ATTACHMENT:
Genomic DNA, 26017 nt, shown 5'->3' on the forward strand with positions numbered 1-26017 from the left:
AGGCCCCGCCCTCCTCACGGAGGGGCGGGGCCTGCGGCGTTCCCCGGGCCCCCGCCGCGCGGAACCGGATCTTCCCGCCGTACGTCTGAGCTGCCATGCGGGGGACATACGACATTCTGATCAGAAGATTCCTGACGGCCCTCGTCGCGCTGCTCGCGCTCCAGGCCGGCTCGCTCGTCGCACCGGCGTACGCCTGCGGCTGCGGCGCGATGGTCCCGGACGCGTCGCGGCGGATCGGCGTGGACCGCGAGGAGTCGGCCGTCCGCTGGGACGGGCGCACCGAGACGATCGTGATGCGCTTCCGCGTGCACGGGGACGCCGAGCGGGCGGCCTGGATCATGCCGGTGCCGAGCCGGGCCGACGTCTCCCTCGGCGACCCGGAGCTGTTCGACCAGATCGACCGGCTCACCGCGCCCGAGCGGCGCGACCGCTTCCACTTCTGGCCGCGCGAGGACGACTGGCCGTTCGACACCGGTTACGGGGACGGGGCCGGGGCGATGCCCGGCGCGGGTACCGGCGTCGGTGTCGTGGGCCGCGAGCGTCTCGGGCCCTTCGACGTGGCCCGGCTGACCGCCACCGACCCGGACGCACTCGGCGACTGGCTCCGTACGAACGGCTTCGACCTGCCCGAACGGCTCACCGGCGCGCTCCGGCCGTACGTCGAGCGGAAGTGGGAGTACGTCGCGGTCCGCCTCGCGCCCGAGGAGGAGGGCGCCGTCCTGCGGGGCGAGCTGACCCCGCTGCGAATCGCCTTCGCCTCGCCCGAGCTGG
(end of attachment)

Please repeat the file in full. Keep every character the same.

Genomic DNA, 26017 nt, shown 5'->3' on the forward strand with positions numbered 1-26017 from the left:
AGGCCCCGCCCTCCTCACGGAGGGGCGGGGCCTGCGGCGTTCCCCGGGCCCCCGCCGCGCGGAACCGGATCTTCCCGCCGTACGTCTGAGCTGCCATGCGGGGGACATACGACATTCTGATCAGAAGATTCCTGACGGCCCTCGTCGCGCTGCTCGCGCTCCAGGCCGGCTCGCTCGTCGCACCGGCGTACGCCTGCGGCTGCGGCGCGATGGTCCCGGACGCGTCGCGGCGGATCGGCGTGGACCGCGAGGAGTCGGCCGTCCGCTGGGACGGGCGCACCGAGACGATCGTGATGCGCTTCCGCGTGCACGGGGACGCCGAGCGGGCGGCCTGGATCATGCCGGTGCCGAGCCGGGCCGACGTCTCCCTCGGCGACCCGGAGCTGTTCGACCAGATCGACCGGCTCACCGCGCCCGAGCGGCGCGACCGCTTCCACTTCTGGCCGCGCGAGGACGACTGGCCGTTCGACACCGGTTACGGGGACGGGGCCGGGGCGATGCCCGGCGCGGGTACCGGCGTCGGTGTCGTGGGCCGCGAGCGTCTCGGGCCCTTCGACGTGGCCCGGCTGACCGCCACCGACCCGGACGCACTCGGCGACTGGCTCCGTACGAACGGCTTCGACCTGCCCGAACGGCTCACCGGCGCGCTCCGGCCGTACGTCGAGCGGAAGTGGGAGTACGTCGCGGTCCGCCTCGCGCCCGAGGAGGAGGGCGCCGTCCTGCGGGGCGAGCTGACCCCGCTGCGAATCGCCTTCGCCTCGCCCGAGCTGG